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Our holdings include hundreds of glass and film negatives/transparencies that we've scanned ourselves; in addition, many other photos on this site were extracted from reference images (high-resolution tiffs) in the Library of Congress research archive. (To query the database click here.) They are adjusted, restored and reworked by your webmaster in accordance with his aesthetic sensibilities before being downsized and turned into the jpegs you see here. All of these images (including "derivative works") are protected by copyright laws of the United States and other jurisdictions and may not be sold, reproduced or otherwise used for commercial purposes without permission.

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Knickerbocker Disaster: 1922

Knickerbocker Disaster: 1922

Jan. 29, 1922. Washington, D.C. "Knickerbocker after collapse." Aftermath of the Knickerbocker Theater disaster, in which the snow-laden roof of Harry Crandall's cinema at Columbia Road and 18th Street caved in, killing 98 moviegoers. Harris & Ewing Collection glass negative. View full size.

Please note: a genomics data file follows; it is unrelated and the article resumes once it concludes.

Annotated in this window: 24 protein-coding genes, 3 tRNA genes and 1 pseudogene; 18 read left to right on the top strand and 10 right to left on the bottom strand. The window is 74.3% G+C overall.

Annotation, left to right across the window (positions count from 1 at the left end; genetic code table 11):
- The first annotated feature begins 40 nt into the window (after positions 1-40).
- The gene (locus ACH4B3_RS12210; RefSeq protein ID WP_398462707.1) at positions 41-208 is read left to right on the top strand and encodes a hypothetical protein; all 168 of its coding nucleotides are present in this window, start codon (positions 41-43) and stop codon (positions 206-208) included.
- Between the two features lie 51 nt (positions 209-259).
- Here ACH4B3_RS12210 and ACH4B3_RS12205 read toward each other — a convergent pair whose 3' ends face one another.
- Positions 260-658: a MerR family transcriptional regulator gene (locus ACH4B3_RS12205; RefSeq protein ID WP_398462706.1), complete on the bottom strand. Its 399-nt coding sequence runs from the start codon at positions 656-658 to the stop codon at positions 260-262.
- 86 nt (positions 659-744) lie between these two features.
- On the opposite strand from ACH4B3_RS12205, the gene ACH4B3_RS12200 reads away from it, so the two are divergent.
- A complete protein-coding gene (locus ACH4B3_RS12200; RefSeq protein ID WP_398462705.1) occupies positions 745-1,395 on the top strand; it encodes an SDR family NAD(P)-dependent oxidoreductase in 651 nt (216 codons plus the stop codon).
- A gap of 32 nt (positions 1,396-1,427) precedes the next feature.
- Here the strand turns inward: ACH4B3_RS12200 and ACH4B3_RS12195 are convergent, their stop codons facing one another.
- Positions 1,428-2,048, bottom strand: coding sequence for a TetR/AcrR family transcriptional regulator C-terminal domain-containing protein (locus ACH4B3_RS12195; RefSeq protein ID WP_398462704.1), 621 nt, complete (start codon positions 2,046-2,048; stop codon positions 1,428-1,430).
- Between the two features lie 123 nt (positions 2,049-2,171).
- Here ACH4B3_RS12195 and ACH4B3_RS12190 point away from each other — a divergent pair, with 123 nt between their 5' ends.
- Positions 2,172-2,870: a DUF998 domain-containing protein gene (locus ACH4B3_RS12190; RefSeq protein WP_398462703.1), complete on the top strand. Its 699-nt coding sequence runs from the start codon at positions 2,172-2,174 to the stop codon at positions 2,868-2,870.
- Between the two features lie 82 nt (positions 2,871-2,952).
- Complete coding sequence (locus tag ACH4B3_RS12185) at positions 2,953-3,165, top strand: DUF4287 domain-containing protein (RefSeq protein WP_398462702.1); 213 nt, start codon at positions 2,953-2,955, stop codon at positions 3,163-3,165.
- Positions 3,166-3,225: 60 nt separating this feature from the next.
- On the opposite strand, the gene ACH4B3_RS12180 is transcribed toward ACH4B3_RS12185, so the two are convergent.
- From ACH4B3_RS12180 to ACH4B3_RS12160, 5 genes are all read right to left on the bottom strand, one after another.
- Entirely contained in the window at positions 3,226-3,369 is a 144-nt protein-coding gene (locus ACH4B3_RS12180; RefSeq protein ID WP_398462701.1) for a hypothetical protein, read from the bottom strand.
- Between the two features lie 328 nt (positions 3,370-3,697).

On Shorpy:
Today's Top 5

My Great Aunt

My Great Aunt Veronica Murphy died in the disaster along with her fiancé.


The theater must have looked absolutely garish in the daylight.

Newsreel footage of the disaster:

Soldiers from Fort Myer

A similar photograph appeared in the Washington Herald for January 30, with the caption: “Frantically working to dig the entombed victims from the twisted mass of steel, wood and concrete at the Knickerbocker tragedy, soldiers from Fort Myer worked until a late hour this morning with the hope of recovering the last of the bodies. One hundred and fifty soldiers are seen here, under the leadership of Maj. George Patton, of Fort Myer, Va., striving to move the heavy debris from the bodies....”

Comedy Tragedy

At the time of the collapse, a comedy, "Get-Rich-Quick Wallingford" (directed by auteur Frank Borzage) was being screened. Five years later, the theater's architect, Reginald Geare, committed suicide.

SHORPY HISTORICAL PHOTO ARCHIVE | History in HD is a vintage photo archive featuring thousands of high-definition images from the 1850s to 1960s. (Available as fine-art prints from the Shorpy Archive.) The site is named after Shorpy Higginbotham, a teenage coal miner who lived 100 years ago.

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